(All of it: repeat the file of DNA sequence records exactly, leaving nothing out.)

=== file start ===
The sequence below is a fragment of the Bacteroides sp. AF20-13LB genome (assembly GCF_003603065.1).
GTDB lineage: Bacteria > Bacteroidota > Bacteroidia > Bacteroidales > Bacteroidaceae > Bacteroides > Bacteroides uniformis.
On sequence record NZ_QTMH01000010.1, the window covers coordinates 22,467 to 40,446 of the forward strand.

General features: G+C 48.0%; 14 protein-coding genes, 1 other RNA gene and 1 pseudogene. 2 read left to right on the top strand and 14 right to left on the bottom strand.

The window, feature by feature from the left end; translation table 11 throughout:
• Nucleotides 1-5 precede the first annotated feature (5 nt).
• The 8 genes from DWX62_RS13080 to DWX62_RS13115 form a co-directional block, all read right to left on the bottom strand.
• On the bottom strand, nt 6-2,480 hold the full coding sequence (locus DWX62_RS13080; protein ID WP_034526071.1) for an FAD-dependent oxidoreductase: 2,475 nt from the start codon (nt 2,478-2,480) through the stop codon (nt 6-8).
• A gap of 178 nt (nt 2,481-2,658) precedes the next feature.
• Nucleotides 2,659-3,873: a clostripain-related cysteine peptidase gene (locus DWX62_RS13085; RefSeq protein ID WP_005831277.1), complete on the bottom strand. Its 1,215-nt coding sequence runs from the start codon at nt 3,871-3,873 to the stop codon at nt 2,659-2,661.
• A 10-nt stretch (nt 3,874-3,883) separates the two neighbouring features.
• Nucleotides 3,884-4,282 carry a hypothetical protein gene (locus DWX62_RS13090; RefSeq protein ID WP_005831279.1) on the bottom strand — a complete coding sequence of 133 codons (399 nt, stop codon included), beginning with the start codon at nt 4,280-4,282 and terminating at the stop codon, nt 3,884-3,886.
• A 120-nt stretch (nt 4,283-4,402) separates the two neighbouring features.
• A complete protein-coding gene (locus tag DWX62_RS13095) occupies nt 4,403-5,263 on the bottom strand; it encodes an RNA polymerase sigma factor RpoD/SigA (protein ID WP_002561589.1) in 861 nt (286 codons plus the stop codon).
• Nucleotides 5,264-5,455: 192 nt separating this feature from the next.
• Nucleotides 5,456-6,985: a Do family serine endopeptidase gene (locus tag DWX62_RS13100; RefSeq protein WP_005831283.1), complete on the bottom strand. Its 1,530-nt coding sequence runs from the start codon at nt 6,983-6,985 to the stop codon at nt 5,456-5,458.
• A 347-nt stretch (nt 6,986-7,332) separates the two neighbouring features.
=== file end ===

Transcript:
The sequence below is a fragment of the Bacteroides sp. AF20-13LB genome (assembly GCF_003603065.1).
GTDB lineage: Bacteria > Bacteroidota > Bacteroidia > Bacteroidales > Bacteroidaceae > Bacteroides > Bacteroides uniformis.
On sequence record NZ_QTMH01000010.1, the window covers coordinates 22,467 to 40,446 of the forward strand.

General features: G+C 48.0%; 14 protein-coding genes, 1 other RNA gene and 1 pseudogene. 2 read left to right on the top strand and 14 right to left on the bottom strand.

The window, feature by feature from the left end; translation table 11 throughout:
• Nucleotides 1-5 precede the first annotated feature (5 nt).
• The 8 genes from DWX62_RS13080 to DWX62_RS13115 form a co-directional block, all read right to left on the bottom strand.
• On the bottom strand, nt 6-2,480 hold the full coding sequence (locus DWX62_RS13080; protein ID WP_034526071.1) for an FAD-dependent oxidoreductase: 2,475 nt from the start codon (nt 2,478-2,480) through the stop codon (nt 6-8).
• A gap of 178 nt (nt 2,481-2,658) precedes the next feature.
• Nucleotides 2,659-3,873: a clostripain-related cysteine peptidase gene (locus DWX62_RS13085; RefSeq protein ID WP_005831277.1), complete on the bottom strand. Its 1,215-nt coding sequence runs from the start codon at nt 3,871-3,873 to the stop codon at nt 2,659-2,661.
• A 10-nt stretch (nt 3,874-3,883) separates the two neighbouring features.
• Nucleotides 3,884-4,282 carry a hypothetical protein gene (locus DWX62_RS13090; RefSeq protein ID WP_005831279.1) on the bottom strand — a complete coding sequence of 133 codons (399 nt, stop codon included), beginning with the start codon at nt 4,280-4,282 and terminating at the stop codon, nt 3,884-3,886.
• A 120-nt stretch (nt 4,283-4,402) separates the two neighbouring features.
• A complete protein-coding gene (locus tag DWX62_RS13095) occupies nt 4,403-5,263 on the bottom strand; it encodes an RNA polymerase sigma factor RpoD/SigA (protein ID WP_002561589.1) in 861 nt (286 codons plus the stop codon).
• Nucleotides 5,264-5,455: 192 nt separating this feature from the next.
• Nucleotides 5,456-6,985: a Do family serine endopeptidase gene (locus tag DWX62_RS13100; RefSeq protein WP_005831283.1), complete on the bottom strand. Its 1,530-nt coding sequence runs from the start codon at nt 6,983-6,985 to the stop codon at nt 5,456-5,458.
• A 347-nt stretch (nt 6,986-7,332) separates the two neighbouring features.